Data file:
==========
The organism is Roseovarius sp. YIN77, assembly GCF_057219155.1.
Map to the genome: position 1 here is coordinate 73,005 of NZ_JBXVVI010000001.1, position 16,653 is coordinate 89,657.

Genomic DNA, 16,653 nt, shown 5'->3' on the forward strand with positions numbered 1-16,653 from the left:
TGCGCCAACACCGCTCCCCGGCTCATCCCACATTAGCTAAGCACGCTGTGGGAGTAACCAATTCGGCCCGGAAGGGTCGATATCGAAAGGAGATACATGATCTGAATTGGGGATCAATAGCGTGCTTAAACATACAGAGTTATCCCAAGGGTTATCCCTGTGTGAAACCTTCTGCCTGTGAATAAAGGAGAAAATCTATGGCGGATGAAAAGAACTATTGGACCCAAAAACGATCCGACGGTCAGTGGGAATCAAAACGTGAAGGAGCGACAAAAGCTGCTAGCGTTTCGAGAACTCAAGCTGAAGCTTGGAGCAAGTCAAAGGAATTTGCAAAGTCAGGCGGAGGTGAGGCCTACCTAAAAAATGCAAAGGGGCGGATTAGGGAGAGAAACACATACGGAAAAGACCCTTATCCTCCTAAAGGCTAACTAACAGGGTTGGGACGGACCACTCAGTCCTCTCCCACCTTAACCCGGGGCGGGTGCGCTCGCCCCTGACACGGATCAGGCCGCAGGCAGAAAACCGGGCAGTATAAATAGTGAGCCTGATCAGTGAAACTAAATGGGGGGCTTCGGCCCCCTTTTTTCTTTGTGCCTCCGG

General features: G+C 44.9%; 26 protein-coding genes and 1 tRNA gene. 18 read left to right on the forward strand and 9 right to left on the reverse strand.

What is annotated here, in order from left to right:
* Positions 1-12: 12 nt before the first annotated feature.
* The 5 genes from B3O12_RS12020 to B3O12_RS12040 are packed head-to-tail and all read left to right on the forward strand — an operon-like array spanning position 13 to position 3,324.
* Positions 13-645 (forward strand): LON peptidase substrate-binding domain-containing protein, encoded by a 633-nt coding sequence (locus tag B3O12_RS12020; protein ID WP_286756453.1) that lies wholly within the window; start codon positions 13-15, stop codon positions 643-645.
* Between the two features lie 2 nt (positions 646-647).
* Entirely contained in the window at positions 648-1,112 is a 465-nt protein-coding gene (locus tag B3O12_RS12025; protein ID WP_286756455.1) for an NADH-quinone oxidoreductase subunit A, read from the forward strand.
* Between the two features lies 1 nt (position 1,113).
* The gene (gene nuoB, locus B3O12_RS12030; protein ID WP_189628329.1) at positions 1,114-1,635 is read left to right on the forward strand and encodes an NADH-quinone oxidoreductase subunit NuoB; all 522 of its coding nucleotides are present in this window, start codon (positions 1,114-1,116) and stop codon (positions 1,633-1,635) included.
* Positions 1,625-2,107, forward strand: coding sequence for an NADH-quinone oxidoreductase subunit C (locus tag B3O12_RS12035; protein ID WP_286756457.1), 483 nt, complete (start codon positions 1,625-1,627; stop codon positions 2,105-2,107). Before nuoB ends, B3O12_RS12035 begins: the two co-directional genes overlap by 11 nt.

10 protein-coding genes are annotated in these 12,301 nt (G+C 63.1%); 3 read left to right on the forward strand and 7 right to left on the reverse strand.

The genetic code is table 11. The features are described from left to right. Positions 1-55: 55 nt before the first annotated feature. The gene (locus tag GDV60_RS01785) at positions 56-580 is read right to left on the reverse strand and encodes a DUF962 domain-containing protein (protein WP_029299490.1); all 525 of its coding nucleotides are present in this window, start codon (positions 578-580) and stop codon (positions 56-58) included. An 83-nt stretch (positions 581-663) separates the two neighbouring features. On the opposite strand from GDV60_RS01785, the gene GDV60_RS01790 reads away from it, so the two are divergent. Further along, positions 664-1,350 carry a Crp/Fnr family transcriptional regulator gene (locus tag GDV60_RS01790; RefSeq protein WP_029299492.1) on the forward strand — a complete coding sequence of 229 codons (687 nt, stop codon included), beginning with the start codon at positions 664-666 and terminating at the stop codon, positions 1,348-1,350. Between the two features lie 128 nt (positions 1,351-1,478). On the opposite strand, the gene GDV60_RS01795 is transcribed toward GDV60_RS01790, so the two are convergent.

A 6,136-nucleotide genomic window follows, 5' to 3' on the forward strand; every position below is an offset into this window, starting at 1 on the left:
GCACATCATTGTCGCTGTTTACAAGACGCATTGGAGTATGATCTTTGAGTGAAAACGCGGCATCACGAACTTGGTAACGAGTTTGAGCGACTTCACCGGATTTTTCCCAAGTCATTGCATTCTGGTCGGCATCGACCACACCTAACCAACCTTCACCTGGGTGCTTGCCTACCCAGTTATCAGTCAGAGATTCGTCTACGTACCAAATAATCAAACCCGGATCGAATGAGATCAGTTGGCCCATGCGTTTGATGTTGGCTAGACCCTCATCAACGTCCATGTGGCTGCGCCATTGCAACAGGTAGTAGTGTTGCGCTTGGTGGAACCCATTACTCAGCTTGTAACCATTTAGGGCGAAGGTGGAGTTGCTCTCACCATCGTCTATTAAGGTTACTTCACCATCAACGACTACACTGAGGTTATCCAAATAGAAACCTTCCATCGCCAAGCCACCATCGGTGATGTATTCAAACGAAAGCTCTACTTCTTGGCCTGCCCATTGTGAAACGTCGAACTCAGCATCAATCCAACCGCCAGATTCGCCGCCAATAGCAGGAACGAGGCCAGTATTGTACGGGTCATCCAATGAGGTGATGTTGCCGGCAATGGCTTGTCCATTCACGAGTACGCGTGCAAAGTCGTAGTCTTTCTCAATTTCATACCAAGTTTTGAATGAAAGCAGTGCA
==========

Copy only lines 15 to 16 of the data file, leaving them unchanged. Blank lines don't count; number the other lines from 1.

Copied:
10 protein-coding genes are annotated in these 12,301 nt (G+C 63.1%); 3 read left to right on the forward strand and 7 right to left on the reverse strand.

The genetic code is table 11. The features are described from left to right. Positions 1-55: 55 nt before the first annotated feature. The gene (locus tag GDV60_RS01785) at positions 56-580 is read right to left on the reverse strand and encodes a DUF962 domain-containing protein (protein WP_029299490.1); all 525 of its coding nucleotides are present in this window, start codon (positions 578-580) and stop codon (positions 56-58) included. An 83-nt stretch (positions 581-663) separates the two neighbouring features. On the opposite strand from GDV60_RS01785, the gene GDV60_RS01790 reads away from it, so the two are divergent. Further along, positions 664-1,350 carry a Crp/Fnr family transcriptional regulator gene (locus tag GDV60_RS01790; RefSeq protein WP_029299492.1) on the forward strand — a complete coding sequence of 229 codons (687 nt, stop codon included), beginning with the start codon at positions 664-666 and terminating at the stop codon, positions 1,348-1,350. Between the two features lie 128 nt (positions 1,351-1,478). On the opposite strand, the gene GDV60_RS01795 is transcribed toward GDV60_RS01790, so the two are convergent.